My kids are a pretty healthy bunch but after the fourteen year old had been lying groaning on her bed and refusing to eat for five days I thought I might take her to the doctor just to check that she was not dying or at risk of starving to death (there is not much to her as it is). But then I thought again. It was a Friday morning and I knew from previous experience with my GP that I would be lucky to get an appointment before Tuesday by which time she would either be back at school with her slap on, her hair straightened and her phone making that really annoying BBM tinkle every thirty seconds – or she would indeed be dead. Or I would have taken her to the walk-in centre. I thought I might as well wait.
A small miracle
So I waited the weekend and she was still pretty ropey. By this time I seriously needed to get her out of the house and back to school so, with a sinking heart, I rang the doctor on Tuesday morning at around half past nine. Imagine my surprise to have the following conversation with the receptionist:
ME: I wonder if I could make an appointment for my daughter to see the doctor.
HER: Is it an emergency?
ME: No, but she is quite unwell.
HER: Can you tell me a bit about how she is?
ME: Well she has been flat on her back groaning in bed and has not eaten anything for about a week, she has a sore throat and a very bad headache and she can’t sleep.
HER: OK, the doctor will call you back within the next half an hour and talk to you and decide whether or not you need to bring her in.
What a brilliant idea! And he did. He called me back fifteen minutes later, asked a few sensible questions, told me it might be a virus or tonsilitis or a urinary infection and could I bring her in at 3.20 THAT AFTERNOON. This has NEVER happened in my practice. I don’t think I have ever had an appointment less that two days after calling in my entire life or those of my five children.
When we got there, the practice was covered with notices explaining this new regime and that it had been trialled in other parts of the country where it had proved popular with patients (surprise surprise). Another miracle! Part of the health service learning and being prepared to admit that it has learnt from not just another practice, but one in another part of the country. Hallelujah.
We are all doomed
So I told the receptionist what a great idea it was and what a difference it had made to me. And here is where it all went pear-shaped. “Oh Gawd, do you really think so? It is complete chaos here. It is a disaster. I have no idea why they are doing it”. She groaned and shook her head in dismay. My heart sank again.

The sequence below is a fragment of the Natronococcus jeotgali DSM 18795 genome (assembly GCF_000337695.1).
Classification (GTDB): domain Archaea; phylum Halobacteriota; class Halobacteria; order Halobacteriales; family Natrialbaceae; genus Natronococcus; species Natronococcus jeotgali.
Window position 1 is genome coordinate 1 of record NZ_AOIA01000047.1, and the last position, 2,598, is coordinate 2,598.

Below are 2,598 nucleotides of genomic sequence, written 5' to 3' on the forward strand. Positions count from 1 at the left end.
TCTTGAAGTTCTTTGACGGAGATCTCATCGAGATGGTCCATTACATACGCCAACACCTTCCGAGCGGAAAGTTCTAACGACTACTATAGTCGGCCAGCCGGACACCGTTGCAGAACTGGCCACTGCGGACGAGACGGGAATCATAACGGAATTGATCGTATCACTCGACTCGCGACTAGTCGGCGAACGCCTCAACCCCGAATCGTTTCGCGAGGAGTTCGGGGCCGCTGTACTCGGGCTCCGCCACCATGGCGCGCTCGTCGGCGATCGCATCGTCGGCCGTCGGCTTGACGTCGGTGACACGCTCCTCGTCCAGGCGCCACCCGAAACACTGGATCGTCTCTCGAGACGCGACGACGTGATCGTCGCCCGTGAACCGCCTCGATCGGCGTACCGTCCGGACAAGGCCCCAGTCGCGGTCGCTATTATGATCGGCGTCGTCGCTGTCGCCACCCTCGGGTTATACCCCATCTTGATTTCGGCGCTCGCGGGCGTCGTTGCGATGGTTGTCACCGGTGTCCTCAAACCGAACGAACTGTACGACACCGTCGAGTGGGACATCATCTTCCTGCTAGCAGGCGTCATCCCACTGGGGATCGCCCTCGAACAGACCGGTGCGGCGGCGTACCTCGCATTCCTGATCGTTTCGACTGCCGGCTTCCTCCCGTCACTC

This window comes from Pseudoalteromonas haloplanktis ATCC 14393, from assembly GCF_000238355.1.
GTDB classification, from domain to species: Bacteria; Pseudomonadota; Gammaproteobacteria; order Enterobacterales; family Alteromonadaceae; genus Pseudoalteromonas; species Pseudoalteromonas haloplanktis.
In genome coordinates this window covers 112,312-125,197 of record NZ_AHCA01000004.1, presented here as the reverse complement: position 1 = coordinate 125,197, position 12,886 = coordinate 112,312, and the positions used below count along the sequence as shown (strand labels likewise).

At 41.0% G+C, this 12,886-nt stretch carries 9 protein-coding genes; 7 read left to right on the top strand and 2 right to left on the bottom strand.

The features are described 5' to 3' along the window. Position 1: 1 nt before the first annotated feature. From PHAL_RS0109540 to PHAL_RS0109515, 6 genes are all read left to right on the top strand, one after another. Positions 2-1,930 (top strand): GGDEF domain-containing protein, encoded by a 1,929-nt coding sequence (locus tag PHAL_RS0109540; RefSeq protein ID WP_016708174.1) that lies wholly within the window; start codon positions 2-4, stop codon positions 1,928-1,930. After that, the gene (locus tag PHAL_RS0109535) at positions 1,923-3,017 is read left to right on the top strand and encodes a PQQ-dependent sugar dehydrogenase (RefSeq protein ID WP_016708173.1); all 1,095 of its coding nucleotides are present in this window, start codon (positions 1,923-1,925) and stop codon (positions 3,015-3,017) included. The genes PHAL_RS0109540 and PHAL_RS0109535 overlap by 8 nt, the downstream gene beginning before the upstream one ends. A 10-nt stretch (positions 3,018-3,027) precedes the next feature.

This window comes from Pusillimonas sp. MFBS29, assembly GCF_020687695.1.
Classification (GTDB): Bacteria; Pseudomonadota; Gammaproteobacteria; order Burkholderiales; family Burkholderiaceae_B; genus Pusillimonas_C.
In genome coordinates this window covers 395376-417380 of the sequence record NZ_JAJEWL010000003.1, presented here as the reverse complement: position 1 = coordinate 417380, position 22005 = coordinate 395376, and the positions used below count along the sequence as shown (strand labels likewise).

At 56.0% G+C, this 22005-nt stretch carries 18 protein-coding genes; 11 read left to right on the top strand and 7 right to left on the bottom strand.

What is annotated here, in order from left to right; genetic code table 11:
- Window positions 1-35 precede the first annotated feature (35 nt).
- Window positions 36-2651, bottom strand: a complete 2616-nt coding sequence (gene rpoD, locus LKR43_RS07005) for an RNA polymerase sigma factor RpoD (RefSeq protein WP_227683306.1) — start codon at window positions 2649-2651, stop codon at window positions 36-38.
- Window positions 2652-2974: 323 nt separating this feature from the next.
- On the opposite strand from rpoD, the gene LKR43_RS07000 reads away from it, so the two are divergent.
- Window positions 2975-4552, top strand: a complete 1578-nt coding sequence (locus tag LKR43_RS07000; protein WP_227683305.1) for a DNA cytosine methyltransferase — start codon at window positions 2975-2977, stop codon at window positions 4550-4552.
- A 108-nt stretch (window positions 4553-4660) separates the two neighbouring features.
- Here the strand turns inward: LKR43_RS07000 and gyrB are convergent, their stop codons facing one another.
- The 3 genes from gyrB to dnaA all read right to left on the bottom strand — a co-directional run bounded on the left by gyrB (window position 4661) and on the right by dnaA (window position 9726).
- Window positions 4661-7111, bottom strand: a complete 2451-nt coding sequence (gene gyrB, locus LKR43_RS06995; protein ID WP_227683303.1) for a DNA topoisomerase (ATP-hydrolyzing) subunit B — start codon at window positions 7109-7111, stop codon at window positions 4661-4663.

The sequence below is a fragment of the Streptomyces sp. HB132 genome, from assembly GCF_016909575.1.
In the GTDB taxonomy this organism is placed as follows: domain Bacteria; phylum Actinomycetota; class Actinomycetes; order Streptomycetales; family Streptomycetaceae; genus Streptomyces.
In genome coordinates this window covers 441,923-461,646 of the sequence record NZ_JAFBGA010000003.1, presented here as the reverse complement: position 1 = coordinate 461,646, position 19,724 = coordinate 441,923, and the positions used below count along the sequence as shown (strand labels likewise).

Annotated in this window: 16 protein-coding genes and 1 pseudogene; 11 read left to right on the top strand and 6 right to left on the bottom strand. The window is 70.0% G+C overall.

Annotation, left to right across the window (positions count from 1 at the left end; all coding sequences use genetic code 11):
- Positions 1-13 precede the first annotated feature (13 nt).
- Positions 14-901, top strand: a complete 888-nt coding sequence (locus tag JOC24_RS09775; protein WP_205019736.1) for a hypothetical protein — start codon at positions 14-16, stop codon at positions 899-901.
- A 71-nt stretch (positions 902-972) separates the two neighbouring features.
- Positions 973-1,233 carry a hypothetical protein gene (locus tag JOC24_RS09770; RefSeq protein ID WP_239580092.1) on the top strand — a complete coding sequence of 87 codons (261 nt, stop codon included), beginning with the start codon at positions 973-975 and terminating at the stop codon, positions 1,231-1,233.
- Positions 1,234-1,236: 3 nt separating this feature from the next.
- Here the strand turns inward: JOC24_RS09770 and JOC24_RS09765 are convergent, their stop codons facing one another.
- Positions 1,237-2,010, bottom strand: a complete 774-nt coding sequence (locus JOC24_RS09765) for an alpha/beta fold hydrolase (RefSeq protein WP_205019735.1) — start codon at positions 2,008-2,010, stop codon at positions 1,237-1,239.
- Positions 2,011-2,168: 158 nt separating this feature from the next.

Normal organisations love compliments. They can’t get enough of them. You can’t discuss complaints processes with them without them insisting that you use the words “and compliments” every time you use the word “complaints”. Given the number of times I have sat in my surgery and heard the same woman being harangued for the chaotic service (and giving as “good” as she got – or better), you might have thought that she would have been pleased to hear someone say something nice but perhaps it is just too late for her.
Note to Managers
What this sort of behaviour means in our experience as customer service consultants is that staff think that the improvement has been purchased at their expense and imposed over their heads. So they assume the role of wreckers – ready to sabotage anything that smacks of the new and the hard to do. Someone forgot or failed to get buy-in from the troops – now the organisational Cassandras are bending the customers’ ears.
Word of mouth, as we all know, is probably the most powerful marketing tool of all but when your own people can’t even feel positive about the service they are providing when people are trying to thank them, you realise bits of the NHS have a long way to go before it gets its head around the concept of customer service.
But if we get used to excellence and make it the goal of everyone from top to bottom in the NHS we will ignore the meanie-mouthed and insist on great service not being occasional and astonishing, but every time and totally satisfying.
The Moore Adamson Craig Partnership supports user and public participation, trains lay representatives and develops responsive health, care and education organisations. We are ready to work with and support all those who want to make sense and a success of the new structures of patient and public engagement within the new arrangements for health and social care commissioning and providing. Click here for further info about what we can do to help. Feel free to contact us to discuss the opportunities.